As the Pandemic Recedes, Millions in Australia Consider Leaving their Jobs, with Some Eyeing Even Greater Transformations.
Amidst the talk of the Great Resignation, recent research suggests that Australians may also be leaving behind their romantic relationships as they adjust to post-pandemic life.
The study, commissioned by amica, an app developed by family lawyers to provide support for couples going through separation, surveyed 1,009 participants who were either married, engaged, or in de facto or non-de facto relationships. Conducted in October, the survey found that one in five couples attributed the pandemic as the cause for the breakdown of their relationship, and one in twelve have contemplated separation.
In the 2020/21 period, a record-breaking 49,625 couples filed for divorce, an eight per cent increase from the previous year according to Federal Circuit Court statistics. Gabrielle Canny, National Legal Aid Director and amica project chief, stated that the findings were not surprising given the unprecedented challenges and stresses of the past two years.
Canny added that there are likely many more couples who have been holding on to their relationships but are now considering moving on without the bitterness and financial burden often associated with separations.
According to Megan Luscombe, an Australian life and relationship coach, couples who were not already on the verge of separation may have been impacted by the sudden shift from spending a reasonable amount of time together to being in each other’s company constantly.
Luscombe explained that this could cause tension in some relationships as it makes each partner more aware of their significant other’s behaviors, thoughts, and values that they may not have noticed before. As a result, some couples may have realized that they are not in a healthy relationship at all.
The COVID-19 pandemic has forced couples to spend more time together, leading to conflicts that some may not have been able to navigate and resolve, causing distance and disconnection in their relationship, according to relationship expert Melissa Mason. She suggests that the pandemic has highlighted potential discrepancies in the emotional and physical load that each partner carries at home, contributing to couples’ realisation of their dynamics.
Now that restrictions are easing and life is returning to normal, Mason believes that the relationships formed during lockdown may face new challenges. The increased exposure to partners in social situations and interactions with friends and family may reveal new sides to them that were not evident during lockdown. This can result in some relationships ending, as people may discover that the person they fell for during lockdown is different from the one they encounter in social situations.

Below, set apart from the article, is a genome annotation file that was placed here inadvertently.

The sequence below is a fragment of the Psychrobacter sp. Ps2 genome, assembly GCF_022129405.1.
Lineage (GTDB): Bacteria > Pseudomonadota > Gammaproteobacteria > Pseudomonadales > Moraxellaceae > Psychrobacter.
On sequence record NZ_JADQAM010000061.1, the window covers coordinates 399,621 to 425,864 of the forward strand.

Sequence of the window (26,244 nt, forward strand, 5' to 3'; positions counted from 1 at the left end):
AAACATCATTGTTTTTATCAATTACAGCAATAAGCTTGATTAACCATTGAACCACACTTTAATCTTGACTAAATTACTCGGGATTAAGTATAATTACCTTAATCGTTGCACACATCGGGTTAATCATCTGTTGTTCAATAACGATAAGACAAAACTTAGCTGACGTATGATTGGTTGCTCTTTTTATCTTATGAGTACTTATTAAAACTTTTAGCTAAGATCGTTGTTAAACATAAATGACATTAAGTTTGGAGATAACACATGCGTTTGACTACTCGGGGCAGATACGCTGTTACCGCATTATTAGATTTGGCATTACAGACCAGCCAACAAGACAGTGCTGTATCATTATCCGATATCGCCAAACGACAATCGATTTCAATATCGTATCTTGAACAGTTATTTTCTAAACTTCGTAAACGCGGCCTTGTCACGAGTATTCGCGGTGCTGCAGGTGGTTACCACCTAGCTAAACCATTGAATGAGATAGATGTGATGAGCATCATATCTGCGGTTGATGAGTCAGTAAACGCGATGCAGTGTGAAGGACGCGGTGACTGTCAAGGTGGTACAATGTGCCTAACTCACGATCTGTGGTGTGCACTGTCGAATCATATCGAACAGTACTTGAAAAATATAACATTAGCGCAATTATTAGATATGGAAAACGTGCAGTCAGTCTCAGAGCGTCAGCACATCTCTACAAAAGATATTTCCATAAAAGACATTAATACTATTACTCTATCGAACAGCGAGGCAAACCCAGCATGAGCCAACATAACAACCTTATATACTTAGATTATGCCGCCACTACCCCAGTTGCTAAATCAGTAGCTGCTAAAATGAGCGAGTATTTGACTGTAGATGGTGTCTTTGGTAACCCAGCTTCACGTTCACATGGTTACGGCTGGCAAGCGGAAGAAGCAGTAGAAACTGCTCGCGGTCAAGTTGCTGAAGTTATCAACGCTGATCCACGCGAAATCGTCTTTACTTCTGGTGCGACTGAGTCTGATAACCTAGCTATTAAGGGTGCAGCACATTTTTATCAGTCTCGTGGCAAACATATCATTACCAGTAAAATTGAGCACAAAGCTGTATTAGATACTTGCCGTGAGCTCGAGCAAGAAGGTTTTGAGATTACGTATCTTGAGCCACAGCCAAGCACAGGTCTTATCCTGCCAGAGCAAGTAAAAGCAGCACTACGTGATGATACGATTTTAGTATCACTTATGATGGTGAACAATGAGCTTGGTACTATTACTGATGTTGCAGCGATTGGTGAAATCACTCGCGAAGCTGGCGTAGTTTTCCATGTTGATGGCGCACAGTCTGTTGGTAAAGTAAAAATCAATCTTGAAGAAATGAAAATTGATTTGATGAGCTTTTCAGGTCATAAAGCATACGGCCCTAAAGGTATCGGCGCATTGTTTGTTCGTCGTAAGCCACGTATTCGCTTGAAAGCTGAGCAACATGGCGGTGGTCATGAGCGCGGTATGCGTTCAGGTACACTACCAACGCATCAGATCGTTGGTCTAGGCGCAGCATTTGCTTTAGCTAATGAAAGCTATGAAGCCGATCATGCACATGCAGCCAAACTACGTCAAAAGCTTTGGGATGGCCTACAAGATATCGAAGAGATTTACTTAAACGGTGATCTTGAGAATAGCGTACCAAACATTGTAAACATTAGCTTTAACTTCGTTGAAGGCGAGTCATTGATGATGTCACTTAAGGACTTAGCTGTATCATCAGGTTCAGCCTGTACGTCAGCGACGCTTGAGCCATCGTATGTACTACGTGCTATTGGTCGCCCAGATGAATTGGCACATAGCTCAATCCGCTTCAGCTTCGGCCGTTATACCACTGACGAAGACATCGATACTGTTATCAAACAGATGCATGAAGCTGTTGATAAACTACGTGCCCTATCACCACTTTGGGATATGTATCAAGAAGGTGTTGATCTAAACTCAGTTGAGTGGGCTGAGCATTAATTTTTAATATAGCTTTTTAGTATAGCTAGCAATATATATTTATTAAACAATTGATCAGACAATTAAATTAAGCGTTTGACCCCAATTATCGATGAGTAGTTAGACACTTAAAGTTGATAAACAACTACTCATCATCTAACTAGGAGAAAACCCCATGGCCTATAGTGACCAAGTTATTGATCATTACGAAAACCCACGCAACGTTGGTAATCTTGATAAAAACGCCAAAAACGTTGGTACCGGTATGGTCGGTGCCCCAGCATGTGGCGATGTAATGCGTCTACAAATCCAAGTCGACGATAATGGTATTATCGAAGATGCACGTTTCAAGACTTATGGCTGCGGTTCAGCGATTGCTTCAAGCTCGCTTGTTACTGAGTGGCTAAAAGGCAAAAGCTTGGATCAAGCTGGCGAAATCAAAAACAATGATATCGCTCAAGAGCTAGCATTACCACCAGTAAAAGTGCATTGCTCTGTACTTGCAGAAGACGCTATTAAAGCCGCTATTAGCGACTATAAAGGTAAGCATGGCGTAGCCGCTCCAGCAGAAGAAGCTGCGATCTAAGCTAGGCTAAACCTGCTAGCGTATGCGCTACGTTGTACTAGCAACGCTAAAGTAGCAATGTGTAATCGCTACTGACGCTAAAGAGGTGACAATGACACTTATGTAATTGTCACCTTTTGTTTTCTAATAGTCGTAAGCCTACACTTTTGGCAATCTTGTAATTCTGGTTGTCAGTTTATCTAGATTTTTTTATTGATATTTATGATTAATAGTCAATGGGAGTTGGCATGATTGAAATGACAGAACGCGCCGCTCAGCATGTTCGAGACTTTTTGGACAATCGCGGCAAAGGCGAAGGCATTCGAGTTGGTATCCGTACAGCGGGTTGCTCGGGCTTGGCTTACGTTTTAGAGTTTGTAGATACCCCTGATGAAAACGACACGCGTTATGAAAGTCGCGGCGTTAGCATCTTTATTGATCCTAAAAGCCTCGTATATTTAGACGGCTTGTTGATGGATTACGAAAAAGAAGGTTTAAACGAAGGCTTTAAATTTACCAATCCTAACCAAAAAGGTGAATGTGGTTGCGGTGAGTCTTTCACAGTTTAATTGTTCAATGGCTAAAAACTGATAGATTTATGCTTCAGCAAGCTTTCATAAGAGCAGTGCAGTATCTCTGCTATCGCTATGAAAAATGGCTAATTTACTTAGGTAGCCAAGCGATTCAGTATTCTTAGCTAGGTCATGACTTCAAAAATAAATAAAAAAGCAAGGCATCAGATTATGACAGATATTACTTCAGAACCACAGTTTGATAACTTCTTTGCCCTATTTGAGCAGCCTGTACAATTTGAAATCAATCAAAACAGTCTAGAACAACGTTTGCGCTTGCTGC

While the pandemic has undoubtedly impacted relationships, Mason is sceptical that it can be solely responsible for relationship breakdowns. She believes that even if a relationship ended due to the pandemic, people should question whether it would have ended anyway. Mason acknowledges that the pandemic has directly caused conflicts and issues for some couples, such as border closures, international travel restrictions, redundancies, and financial issues. However, she argues that most relationships will face challenges in life, and they are rarely timed conveniently. In her view, a strong relationship is one where both partners can come together and weather those storms.
If you are considering ending your relationship, and it involves more than just deciding who gets the stockpile of toilet paper accumulated during lockdown, both Canny and Luscombe advise seeking professional guidance and conducting thorough research.
Luscombe suggests sitting down with a third party to discuss the reasons for the separation and what steps need to be taken for a positive outcome. For couples with children, it’s essential to address the issues that need to be resolved to ensure a healthy relationship moving forward.
She also suggests reflecting on whether the relationship can be repaired before making any impulsive decisions. Regardless of whether the relationship began during the pandemic or if it’s been a long-standing marriage, Mason advises that honesty is crucial.
According to Mason, it is essential to be honest when ending a relationship, regardless of its duration. She believes that people often try to soften the blow by providing fewer details, but this can cause more harm than good. Mason suggests that it is best to give a general reason for the break-up, such as falling out of love or wanting to be single. This approach avoids giving the impression that the other person could have done something to fix the relationship. While it is not necessary to provide too much detail, leaving room for speculation can be painful for the other party.